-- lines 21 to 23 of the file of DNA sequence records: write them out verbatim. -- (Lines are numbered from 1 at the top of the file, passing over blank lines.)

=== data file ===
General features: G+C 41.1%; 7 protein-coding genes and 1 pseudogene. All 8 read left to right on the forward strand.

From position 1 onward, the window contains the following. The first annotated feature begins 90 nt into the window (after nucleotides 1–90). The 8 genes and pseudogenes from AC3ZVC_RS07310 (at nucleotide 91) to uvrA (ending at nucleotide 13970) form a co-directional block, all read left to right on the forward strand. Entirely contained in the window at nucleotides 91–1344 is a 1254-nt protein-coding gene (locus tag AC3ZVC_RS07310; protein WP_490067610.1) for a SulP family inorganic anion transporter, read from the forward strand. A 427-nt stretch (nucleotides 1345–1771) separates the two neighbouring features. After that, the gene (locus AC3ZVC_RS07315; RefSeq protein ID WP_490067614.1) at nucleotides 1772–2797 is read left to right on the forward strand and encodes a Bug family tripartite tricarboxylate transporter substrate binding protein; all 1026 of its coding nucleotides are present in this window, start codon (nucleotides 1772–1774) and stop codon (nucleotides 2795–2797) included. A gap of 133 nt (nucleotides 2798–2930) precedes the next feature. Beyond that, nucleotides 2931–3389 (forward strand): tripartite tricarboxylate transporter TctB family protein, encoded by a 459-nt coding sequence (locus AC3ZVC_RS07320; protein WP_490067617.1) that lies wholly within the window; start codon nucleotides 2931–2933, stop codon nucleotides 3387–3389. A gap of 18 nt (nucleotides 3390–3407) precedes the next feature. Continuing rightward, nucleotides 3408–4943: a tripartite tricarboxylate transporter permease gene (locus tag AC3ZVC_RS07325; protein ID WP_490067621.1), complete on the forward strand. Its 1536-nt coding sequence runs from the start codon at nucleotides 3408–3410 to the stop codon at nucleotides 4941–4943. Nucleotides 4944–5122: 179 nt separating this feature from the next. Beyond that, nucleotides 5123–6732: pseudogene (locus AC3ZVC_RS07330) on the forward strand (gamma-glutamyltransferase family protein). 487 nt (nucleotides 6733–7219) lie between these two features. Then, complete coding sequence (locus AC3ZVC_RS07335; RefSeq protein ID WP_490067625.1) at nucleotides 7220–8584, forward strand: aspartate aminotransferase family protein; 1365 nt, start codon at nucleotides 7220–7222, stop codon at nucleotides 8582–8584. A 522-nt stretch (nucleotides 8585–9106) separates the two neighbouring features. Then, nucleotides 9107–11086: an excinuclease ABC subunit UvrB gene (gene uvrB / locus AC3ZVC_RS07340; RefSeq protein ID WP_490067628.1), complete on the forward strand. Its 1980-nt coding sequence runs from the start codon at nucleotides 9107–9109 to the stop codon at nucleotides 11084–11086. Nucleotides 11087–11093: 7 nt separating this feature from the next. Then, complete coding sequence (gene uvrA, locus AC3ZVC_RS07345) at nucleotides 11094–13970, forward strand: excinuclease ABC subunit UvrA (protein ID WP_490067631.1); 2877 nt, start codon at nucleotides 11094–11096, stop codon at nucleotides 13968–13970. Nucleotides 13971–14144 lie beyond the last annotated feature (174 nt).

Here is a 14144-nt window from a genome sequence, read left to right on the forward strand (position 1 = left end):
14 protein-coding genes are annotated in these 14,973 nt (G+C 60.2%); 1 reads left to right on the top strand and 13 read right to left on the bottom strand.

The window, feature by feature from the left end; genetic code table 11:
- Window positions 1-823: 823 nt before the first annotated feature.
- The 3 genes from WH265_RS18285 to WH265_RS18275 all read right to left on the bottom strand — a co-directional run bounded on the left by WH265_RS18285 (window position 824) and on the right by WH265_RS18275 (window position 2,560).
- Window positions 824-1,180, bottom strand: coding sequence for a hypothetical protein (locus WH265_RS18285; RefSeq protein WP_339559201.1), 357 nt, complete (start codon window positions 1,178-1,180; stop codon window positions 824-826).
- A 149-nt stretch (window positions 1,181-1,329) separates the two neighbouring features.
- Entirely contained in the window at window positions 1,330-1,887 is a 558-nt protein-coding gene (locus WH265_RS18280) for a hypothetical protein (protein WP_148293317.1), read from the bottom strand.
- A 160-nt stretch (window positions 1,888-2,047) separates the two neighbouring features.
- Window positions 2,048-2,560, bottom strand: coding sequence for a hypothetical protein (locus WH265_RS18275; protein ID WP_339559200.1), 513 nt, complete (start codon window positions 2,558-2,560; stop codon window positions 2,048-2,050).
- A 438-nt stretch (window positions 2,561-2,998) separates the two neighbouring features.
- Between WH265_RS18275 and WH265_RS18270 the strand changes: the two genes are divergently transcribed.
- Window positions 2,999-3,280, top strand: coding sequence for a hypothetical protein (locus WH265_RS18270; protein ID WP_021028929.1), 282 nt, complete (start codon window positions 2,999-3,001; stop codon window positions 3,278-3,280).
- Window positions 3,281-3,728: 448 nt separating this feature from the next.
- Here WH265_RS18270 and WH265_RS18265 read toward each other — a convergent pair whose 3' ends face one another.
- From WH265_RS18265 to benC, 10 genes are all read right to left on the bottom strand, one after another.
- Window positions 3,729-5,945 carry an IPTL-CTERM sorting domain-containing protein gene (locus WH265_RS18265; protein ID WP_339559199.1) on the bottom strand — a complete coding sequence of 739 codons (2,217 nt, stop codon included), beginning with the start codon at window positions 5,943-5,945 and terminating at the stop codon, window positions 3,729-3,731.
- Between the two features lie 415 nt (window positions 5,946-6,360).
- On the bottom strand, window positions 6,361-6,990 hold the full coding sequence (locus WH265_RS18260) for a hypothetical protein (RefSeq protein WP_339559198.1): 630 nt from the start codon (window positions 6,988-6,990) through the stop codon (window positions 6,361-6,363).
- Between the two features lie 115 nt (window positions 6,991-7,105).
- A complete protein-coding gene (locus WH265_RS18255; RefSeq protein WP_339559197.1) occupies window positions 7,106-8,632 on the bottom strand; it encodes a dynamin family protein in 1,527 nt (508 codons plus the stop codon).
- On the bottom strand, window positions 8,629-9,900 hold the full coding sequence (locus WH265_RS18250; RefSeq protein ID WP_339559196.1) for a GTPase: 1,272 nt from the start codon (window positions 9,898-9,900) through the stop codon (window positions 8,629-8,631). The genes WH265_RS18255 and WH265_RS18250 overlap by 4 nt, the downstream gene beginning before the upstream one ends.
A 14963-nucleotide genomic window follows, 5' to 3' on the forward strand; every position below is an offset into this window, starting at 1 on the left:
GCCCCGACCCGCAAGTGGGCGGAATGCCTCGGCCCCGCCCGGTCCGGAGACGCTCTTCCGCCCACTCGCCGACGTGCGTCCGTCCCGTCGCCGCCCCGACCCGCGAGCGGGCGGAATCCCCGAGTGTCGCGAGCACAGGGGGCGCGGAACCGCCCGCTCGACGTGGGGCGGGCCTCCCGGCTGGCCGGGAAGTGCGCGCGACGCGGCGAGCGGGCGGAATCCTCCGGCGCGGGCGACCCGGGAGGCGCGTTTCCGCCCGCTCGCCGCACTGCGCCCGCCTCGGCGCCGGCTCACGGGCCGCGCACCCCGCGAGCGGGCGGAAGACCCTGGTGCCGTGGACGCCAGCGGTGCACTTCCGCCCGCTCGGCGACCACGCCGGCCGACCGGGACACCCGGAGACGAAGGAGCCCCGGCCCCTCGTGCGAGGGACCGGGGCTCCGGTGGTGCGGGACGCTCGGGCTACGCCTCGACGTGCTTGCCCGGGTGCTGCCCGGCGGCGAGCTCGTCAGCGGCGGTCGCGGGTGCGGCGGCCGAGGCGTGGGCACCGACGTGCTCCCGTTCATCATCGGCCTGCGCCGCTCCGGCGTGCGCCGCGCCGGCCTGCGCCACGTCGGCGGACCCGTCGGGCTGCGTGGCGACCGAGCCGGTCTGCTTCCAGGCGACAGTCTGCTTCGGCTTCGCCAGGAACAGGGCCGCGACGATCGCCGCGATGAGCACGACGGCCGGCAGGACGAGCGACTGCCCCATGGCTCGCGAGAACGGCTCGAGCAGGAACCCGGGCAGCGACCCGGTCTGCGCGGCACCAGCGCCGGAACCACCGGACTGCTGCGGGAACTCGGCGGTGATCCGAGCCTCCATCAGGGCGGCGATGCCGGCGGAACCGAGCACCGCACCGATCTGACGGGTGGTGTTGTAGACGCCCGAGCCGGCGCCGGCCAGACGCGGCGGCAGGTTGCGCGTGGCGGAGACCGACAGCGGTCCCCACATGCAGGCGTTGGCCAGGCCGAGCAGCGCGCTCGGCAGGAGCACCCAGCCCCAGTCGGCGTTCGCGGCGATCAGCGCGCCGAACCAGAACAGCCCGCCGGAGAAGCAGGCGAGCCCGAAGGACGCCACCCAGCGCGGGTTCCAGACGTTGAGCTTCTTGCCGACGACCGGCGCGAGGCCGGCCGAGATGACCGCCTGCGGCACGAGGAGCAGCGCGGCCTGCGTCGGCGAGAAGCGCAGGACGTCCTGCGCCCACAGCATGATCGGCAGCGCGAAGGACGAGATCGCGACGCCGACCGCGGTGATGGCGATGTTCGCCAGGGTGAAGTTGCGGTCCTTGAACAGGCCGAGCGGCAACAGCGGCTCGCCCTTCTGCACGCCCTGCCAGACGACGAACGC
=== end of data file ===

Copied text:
- On the bottom strand, window positions 6,361-6,990 hold the full coding sequence (locus WH265_RS18260) for a hypothetical protein (RefSeq protein WP_339559198.1): 630 nt from the start codon (window positions 6,988-6,990) through the stop codon (window positions 6,361-6,363).
- Between the two features lie 115 nt (window positions 6,991-7,105).
- A complete protein-coding gene (locus WH265_RS18255; RefSeq protein WP_339559197.1) occupies window positions 7,106-8,632 on the bottom strand; it encodes a dynamin family protein in 1,527 nt (508 codons plus the stop codon).